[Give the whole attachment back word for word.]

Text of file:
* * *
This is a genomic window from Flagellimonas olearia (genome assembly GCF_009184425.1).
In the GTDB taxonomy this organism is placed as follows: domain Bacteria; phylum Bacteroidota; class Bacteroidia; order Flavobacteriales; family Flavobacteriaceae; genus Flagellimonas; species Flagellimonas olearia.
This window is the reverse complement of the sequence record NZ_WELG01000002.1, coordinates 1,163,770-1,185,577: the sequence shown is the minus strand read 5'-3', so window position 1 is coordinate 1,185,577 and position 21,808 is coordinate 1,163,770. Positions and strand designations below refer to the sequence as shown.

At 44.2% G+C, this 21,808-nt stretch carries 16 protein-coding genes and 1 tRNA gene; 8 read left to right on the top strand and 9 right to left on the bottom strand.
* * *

This is a genomic window from Flagellimonas olearia (genome assembly GCF_009184425.1).
In the GTDB taxonomy this organism is placed as follows: domain Bacteria; phylum Bacteroidota; class Bacteroidia; order Flavobacteriales; family Flavobacteriaceae; genus Flagellimonas; species Flagellimonas olearia.
This window is the reverse complement of the sequence record NZ_WELG01000002.1, coordinates 1,163,770-1,185,577: the sequence shown is the minus strand read 5'-3', so window position 1 is coordinate 1,185,577 and position 21,808 is coordinate 1,163,770. Positions and strand designations below refer to the sequence as shown.

At 44.2% G+C, this 21,808-nt stretch carries 16 protein-coding genes and 1 tRNA gene; 8 read left to right on the top strand and 9 right to left on the bottom strand.